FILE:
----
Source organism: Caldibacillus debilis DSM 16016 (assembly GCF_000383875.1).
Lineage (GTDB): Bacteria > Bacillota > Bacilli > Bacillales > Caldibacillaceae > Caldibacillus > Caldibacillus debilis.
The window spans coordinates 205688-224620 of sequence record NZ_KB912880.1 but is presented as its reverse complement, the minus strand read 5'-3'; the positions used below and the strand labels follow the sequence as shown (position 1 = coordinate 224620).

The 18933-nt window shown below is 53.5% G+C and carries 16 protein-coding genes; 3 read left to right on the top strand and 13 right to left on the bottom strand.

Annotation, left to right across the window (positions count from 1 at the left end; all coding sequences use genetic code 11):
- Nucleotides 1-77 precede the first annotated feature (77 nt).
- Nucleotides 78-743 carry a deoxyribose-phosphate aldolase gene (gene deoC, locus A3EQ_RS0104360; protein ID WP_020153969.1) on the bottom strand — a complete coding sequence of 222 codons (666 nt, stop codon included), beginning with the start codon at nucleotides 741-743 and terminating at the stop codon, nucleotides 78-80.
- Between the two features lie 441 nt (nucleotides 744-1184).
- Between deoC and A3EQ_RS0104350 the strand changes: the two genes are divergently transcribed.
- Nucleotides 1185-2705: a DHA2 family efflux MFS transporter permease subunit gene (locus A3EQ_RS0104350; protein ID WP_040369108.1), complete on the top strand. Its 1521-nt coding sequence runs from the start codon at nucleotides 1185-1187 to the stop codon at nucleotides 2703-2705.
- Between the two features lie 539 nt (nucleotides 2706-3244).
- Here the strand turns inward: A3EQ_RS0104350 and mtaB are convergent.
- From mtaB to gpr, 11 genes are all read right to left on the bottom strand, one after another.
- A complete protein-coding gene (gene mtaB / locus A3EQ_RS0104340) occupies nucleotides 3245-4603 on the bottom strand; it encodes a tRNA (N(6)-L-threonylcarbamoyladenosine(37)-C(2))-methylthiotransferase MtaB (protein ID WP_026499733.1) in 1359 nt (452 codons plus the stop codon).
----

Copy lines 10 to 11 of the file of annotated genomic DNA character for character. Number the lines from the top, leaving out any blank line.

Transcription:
- Nucleotides 1185-2705: a DHA2 family efflux MFS transporter permease subunit gene (locus A3EQ_RS0104350; protein ID WP_040369108.1), complete on the top strand. Its 1521-nt coding sequence runs from the start codon at nucleotides 1185-1187 to the stop codon at nucleotides 2703-2705.
- Between the two features lie 539 nt (nucleotides 2706-3244).